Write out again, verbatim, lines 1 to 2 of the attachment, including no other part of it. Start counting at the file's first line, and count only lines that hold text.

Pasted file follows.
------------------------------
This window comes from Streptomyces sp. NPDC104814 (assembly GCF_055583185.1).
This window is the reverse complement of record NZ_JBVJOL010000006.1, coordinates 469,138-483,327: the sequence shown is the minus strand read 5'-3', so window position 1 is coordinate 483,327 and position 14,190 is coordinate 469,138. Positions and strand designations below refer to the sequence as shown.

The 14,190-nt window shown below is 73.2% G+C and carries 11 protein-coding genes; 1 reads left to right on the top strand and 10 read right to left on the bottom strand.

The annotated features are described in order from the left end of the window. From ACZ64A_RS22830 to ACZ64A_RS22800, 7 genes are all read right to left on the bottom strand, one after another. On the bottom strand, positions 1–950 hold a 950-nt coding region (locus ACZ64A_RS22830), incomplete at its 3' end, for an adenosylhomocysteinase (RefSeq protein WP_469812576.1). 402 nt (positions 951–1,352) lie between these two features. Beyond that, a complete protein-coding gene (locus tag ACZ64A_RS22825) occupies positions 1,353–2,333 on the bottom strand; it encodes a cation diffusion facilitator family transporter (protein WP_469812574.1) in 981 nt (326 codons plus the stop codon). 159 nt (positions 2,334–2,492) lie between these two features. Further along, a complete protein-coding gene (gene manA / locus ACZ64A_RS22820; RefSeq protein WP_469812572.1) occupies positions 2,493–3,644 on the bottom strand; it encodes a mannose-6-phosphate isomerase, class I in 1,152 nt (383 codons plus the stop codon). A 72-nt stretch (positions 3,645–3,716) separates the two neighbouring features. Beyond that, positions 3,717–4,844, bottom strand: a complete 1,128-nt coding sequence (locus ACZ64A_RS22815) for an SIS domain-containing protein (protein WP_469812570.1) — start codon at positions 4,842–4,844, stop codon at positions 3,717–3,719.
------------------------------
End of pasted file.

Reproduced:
This window comes from Streptomyces sp. NPDC104814 (assembly GCF_055583185.1).
This window is the reverse complement of record NZ_JBVJOL010000006.1, coordinates 469,138-483,327: the sequence shown is the minus strand read 5'-3', so window position 1 is coordinate 483,327 and position 14,190 is coordinate 469,138. Positions and strand designations below refer to the sequence as shown.